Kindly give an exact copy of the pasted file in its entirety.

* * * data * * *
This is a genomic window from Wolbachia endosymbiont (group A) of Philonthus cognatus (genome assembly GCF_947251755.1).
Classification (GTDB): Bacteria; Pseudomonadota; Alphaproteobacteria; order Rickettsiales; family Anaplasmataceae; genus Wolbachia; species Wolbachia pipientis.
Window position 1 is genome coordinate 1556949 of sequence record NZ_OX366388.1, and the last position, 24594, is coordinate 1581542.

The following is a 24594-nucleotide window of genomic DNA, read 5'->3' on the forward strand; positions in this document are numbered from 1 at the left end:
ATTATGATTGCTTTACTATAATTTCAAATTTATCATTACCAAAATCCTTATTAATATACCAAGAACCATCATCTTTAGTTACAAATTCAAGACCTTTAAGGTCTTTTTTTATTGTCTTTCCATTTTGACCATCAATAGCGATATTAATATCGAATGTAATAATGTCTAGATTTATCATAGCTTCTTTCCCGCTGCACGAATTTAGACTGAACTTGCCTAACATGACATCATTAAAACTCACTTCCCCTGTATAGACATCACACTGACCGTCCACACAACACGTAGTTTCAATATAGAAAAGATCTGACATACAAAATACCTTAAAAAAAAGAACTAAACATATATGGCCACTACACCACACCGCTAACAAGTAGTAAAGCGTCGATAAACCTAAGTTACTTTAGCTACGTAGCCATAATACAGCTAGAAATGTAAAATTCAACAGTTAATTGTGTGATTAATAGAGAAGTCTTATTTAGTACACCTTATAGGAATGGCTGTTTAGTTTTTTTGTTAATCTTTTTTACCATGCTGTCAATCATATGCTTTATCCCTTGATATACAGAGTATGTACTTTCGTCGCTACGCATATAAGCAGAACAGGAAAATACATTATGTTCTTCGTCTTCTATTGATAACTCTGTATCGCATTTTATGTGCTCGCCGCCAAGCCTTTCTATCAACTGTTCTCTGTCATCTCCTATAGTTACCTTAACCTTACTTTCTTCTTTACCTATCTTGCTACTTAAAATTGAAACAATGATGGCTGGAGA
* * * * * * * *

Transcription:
This is a genomic window from Wolbachia endosymbiont (group A) of Philonthus cognatus (genome assembly GCF_947251755.1).
Classification (GTDB): Bacteria; Pseudomonadota; Alphaproteobacteria; order Rickettsiales; family Anaplasmataceae; genus Wolbachia; species Wolbachia pipientis.
Window position 1 is genome coordinate 1556949 of sequence record NZ_OX366388.1, and the last position, 24594, is coordinate 1581542.

The following is a 24594-nucleotide window of genomic DNA, read 5'->3' on the forward strand; positions in this document are numbered from 1 at the left end:
ATTATGATTGCTTTACTATAATTTCAAATTTATCATTACCAAAATCCTTATTAATATACCAAGAACCATCATCTTTAGTTACAAATTCAAGACCTTTAAGGTCTTTTTTTATTGTCTTTCCATTTTGACCATCAATAGCGATATTAATATCGAATGTAATAATGTCTAGATTTATCATAGCTTCTTTCCCGCTGCACGAATTTAGACTGAACTTGCCTAACATGACATCATTAAAACTCACTTCCCCTGTATAGACATCACACTGACCGTCCACACAACACGTAGTTTCAATATAGAAAAGATCTGACATACAAAATACCTTAAAAAAAAGAACTAAACATATATGGCCACTACACCACACCGCTAACAAGTAGTAAAGCGTCGATAAACCTAAGTTACTTTAGCTACGTAGCCATAATACAGCTAGAAATGTAAAATTCAACAGTTAATTGTGTGATTAATAGAGAAGTCTTATTTAGTACACCTTATAGGAATGGCTGTTTAGTTTTTTTGTTAATCTTTTTTACCATGCTGTCAATCATATGCTTTATCCCTTGATATACAGAGTATGTACTTTCGTCGCTACGCATATAAGCAGAACAGGAAAATACATTATGTTCTTCGTCTTCTATTGATAACTCTGTATCGCATTTTATGTGCTCGCCGCCAAGCCTTTCTATCAACTGTTCTCTGTCATCTCCTATAGTTACCTTAACCTTACTTTCTTCTTTACCTATCTTGCTACTTAAAATTGAAACAATGATGGCTGGAGA